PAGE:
Comfortable shoes (e.g. trainers) and sandals, plus lightweight boots if you wish to take part in any walks. Also bring an old pair of trainers if you want to do the optional rafting.

An umbrella to protect against the strong sun or rain. A torch. Binoculars for animal & bird watching or looking at mountains and a universal bath plug, is useful to have along.

Luggage for Treks

Your luggage should consist of three main pieces:

  • Main Luggage - The item of luggage used to carry all your belongings in the hold of the plane and for storage in Kathmandu.
  • Trek Kit Bag - Used whilst on trek for clothing and sleeping bag carried by porters.

Main Baggage:
You will arrive in Kathmandu with everything you need packed for the entire trip in a piece of luggage (normally a suitcase or rucksack). This main piece of baggage will become the receptacle for anything you will not need whilst on trek on the mountains and this is stored at the hotel in Kathmandu. Items you will need whilst on trek should be repacked into your trek kit back and your day sack/rucksack. Advice on how and what to pack for the trek will be given in Kathmandu but it may be useful to do a trail pack before you leave home. When doing your initial packing, please bear in mind the airline weight limit for luggage (normally 20kg).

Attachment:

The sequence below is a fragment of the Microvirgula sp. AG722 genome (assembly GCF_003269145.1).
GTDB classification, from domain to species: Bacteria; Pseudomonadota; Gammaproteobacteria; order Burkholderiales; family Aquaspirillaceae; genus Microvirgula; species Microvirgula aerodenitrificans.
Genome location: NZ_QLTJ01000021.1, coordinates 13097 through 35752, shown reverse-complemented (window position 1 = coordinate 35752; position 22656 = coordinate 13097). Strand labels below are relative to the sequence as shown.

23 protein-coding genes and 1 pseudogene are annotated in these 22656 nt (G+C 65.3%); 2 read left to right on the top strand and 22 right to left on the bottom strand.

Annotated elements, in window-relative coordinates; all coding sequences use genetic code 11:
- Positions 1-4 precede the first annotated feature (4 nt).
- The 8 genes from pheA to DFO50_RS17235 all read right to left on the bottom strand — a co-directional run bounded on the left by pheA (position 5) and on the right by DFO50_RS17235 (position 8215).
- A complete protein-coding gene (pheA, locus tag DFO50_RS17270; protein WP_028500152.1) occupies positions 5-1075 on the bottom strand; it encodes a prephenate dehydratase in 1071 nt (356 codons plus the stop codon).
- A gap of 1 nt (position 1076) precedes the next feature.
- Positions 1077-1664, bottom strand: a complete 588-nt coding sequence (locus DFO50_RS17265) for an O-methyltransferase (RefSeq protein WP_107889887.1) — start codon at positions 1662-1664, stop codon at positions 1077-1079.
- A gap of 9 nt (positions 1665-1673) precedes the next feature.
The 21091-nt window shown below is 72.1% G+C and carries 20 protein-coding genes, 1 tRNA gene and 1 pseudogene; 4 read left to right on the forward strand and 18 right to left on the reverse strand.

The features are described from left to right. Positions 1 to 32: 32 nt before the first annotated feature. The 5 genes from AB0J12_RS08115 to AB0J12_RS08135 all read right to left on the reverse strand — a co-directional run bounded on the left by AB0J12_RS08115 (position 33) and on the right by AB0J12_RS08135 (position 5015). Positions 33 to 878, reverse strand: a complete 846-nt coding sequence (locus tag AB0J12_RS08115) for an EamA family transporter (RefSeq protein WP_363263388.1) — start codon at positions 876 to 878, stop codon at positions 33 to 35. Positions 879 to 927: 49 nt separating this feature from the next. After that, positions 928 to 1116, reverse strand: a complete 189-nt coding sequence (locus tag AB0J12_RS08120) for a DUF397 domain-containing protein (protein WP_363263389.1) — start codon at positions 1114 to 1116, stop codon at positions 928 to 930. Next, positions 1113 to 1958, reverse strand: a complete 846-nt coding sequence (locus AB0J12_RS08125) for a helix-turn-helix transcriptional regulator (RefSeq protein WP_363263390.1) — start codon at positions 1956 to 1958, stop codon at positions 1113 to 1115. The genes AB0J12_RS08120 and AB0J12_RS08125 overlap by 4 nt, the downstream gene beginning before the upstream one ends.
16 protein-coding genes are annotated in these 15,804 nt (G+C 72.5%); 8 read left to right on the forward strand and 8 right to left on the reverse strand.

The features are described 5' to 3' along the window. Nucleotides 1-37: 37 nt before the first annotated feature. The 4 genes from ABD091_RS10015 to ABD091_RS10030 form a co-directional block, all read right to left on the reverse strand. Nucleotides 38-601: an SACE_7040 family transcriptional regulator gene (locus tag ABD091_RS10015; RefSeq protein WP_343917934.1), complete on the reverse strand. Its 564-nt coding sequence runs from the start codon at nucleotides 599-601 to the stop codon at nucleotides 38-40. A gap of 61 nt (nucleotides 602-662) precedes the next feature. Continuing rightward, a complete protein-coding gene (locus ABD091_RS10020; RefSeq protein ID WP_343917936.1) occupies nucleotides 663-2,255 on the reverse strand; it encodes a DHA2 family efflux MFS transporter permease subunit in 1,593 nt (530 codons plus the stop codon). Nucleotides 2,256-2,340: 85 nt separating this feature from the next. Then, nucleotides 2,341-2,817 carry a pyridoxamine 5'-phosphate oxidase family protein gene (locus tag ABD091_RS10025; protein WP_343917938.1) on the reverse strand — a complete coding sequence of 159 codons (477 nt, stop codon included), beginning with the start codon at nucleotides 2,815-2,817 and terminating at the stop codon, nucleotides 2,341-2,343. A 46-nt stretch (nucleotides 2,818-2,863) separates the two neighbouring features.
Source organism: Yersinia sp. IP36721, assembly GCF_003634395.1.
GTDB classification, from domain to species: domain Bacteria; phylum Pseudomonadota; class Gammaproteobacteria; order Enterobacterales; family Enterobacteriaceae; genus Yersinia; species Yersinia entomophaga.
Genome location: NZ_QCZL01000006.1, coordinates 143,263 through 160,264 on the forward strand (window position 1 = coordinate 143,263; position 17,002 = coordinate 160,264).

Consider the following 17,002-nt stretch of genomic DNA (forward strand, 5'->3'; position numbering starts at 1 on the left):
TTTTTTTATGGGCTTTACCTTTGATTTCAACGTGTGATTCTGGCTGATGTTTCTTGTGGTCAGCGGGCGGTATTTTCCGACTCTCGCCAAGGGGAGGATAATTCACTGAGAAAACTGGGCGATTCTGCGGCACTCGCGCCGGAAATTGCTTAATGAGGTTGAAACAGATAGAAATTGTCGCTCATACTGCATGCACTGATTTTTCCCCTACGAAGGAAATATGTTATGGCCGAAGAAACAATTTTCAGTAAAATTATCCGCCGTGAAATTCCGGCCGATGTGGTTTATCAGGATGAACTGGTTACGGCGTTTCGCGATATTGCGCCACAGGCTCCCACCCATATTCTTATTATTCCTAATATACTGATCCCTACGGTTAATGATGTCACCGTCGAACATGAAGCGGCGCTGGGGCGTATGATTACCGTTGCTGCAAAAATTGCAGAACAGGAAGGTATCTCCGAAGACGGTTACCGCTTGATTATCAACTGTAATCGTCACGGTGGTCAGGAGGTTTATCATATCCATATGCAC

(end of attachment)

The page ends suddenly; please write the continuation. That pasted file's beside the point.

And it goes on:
Trek Kit Bag:
Before leaving Kathmandu there is time to re-sort luggage into what you need on trek and what can be left in Kathmandu. The porters or pack animals will carry your trek luggage including sleeping bag. The weight limit for this is 10kg but you will probably find that you will not need this much. The bag needs to be strong enough to cope with rough handling; we recommend ex-army kit bags, which can be obtained quite cheaply or a nylon or canvas bag with a zip along the top. Rucksacks are unsuitable. We advise that you line your kitbag with a large plastic bag (heavy duty bin liner) to keep the contents dry.

During the course of a trekking day, you do not have access to the luggage, which is being carried by the porters. In any mountain region the weather can change rapidly and you must be equipped for this eventually. Your daypack, which is carried by yourself, should therefore be large enough to carry the following: waterproofs, spare fleece/jumper, long trousers (if walking in shorts), warm hat and gloves, sun hat, sun cream, water bottle (minimum 1 litter). Most people normally find this adds up to 2 to 3 kg. Camera equipment can be heavy so think carefully when deciding what to take. Remember to carry spare film/s with you during the day. It is usually more comfortable to carry a larger pack than one which is overfull of with bits tied to the outside – aim for a 30-35 litre capacity pack. We advise you to line the sack with plastic bag to keep the contents dry. Other optional items in a daypack might be a diary or a book to read at lunchtime. On a few occasions it is also necessary to carry your own packed lunch. Your daypack could be used as hand luggage on the flight to Nepal bearing in mind that shoulder bags are not practical for the trek.

Equipment to Bring
Being properly equipped in one of the keys to a successful trek. For information to help you select the best type of clothing and equipment for your trip. Please see our Clothing and Equipment Guide . In addition see our Links page for details of specialist retailers who will be able to offer further advice and assistance with purchasing new clothing or equipment.